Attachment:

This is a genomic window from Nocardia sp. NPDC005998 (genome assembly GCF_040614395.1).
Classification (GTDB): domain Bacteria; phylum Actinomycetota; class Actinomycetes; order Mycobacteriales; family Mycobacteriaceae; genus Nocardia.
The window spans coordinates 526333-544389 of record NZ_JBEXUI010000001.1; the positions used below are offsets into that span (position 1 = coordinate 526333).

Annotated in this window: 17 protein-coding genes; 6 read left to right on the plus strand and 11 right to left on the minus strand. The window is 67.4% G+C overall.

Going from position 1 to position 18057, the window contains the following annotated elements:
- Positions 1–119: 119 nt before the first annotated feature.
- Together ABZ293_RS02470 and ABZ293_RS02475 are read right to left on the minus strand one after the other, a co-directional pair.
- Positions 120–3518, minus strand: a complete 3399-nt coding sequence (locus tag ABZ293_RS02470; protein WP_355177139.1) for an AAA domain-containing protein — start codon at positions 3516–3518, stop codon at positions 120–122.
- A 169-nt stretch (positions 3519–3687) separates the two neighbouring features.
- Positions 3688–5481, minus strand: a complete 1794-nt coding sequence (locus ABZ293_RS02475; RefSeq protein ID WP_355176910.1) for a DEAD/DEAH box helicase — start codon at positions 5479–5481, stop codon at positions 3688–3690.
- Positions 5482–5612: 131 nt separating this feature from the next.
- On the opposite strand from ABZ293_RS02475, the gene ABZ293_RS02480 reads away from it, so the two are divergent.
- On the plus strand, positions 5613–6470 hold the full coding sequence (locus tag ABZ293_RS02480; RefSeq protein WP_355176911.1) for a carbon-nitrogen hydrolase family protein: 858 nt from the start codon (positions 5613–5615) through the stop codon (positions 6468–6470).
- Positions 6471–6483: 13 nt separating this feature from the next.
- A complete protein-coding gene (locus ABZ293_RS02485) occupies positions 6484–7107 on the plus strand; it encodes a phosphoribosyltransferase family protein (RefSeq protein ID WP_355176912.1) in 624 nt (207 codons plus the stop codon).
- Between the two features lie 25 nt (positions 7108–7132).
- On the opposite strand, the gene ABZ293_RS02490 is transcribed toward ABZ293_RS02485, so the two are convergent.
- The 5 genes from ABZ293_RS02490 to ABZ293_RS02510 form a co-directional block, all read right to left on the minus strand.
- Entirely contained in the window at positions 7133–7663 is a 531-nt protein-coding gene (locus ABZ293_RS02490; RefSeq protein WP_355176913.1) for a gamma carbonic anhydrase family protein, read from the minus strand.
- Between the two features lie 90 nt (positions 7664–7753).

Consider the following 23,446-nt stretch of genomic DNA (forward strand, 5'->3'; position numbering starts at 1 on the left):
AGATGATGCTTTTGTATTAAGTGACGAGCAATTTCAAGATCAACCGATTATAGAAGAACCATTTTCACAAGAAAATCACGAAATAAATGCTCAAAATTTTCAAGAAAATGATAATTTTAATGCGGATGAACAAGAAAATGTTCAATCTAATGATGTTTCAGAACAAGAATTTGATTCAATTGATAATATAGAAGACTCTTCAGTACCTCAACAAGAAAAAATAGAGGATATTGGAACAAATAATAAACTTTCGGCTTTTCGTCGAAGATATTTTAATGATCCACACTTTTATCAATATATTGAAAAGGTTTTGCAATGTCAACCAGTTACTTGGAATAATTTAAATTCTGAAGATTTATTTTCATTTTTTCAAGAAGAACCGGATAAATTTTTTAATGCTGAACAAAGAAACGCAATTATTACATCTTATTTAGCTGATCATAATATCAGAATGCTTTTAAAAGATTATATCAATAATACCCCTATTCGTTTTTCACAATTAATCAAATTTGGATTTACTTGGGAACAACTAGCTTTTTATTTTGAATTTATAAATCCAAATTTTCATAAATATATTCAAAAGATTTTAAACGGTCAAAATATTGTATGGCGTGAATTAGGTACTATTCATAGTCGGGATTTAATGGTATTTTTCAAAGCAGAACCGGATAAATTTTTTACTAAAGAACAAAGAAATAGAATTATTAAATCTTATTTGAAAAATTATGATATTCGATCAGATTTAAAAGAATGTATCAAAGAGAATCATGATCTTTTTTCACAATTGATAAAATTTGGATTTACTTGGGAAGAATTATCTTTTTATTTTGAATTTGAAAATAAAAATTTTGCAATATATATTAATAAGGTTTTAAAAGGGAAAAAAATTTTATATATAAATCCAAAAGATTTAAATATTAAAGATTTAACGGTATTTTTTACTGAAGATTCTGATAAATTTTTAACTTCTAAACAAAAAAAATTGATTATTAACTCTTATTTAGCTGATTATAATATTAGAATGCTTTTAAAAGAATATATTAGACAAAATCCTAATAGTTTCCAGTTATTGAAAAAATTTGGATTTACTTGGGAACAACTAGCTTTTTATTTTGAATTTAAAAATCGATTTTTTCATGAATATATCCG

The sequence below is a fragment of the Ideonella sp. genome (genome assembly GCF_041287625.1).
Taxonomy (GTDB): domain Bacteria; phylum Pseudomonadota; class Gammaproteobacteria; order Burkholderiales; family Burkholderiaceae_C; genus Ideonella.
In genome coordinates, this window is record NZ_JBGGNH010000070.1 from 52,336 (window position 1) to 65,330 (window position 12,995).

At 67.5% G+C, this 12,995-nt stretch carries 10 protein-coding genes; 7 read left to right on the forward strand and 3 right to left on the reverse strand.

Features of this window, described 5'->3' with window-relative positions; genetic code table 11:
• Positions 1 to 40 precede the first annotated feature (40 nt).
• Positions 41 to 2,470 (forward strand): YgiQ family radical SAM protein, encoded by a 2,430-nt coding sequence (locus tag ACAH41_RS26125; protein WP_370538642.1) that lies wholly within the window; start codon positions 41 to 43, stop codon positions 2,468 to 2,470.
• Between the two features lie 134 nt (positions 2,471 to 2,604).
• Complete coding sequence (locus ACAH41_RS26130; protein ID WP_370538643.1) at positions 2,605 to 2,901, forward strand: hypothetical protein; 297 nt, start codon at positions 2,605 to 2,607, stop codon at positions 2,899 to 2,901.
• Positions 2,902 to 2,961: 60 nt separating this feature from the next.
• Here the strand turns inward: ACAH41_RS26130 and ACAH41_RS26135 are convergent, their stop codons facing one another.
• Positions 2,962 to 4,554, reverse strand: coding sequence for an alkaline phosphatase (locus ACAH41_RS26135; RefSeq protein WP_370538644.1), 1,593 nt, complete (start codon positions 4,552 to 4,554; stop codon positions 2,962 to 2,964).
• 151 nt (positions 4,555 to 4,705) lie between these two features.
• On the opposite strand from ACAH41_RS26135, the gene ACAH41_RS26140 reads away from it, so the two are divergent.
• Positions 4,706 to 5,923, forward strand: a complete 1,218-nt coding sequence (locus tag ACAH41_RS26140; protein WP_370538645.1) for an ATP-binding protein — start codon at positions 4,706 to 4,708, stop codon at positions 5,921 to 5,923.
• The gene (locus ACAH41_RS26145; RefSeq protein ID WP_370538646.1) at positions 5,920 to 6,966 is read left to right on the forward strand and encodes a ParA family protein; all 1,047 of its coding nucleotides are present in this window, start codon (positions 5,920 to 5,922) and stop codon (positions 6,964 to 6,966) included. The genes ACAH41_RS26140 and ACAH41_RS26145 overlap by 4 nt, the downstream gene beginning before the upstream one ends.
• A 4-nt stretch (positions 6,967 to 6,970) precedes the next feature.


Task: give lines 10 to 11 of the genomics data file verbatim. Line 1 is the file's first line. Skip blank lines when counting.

- Positions 3688–5481, minus strand: a complete 1794-nt coding sequence (locus ABZ293_RS02475; RefSeq protein ID WP_355176910.1) for a DEAD/DEAH box helicase — start codon at positions 5479–5481, stop codon at positions 3688–3690.
- Positions 5482–5612: 131 nt separating this feature from the next.